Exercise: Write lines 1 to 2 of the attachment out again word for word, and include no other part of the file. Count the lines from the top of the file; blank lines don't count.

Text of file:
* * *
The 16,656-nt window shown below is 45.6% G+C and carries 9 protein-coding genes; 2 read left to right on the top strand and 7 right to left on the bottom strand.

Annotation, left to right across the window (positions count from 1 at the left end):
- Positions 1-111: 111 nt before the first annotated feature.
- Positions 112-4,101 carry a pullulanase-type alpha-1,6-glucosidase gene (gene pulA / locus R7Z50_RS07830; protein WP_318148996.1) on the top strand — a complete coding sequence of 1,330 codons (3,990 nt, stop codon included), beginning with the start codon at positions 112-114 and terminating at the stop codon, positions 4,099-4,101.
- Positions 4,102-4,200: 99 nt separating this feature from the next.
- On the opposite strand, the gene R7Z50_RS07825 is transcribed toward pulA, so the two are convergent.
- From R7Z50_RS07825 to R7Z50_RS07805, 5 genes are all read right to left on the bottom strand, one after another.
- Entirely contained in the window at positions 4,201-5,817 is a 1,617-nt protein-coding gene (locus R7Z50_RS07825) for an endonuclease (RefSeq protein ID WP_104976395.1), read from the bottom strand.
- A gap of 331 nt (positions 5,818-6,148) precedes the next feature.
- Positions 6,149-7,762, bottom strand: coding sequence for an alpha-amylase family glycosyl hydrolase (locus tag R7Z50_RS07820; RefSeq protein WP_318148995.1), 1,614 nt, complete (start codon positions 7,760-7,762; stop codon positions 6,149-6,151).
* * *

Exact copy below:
The 16,656-nt window shown below is 45.6% G+C and carries 9 protein-coding genes; 2 read left to right on the top strand and 7 right to left on the bottom strand.

Annotation, left to right across the window (positions count from 1 at the left end):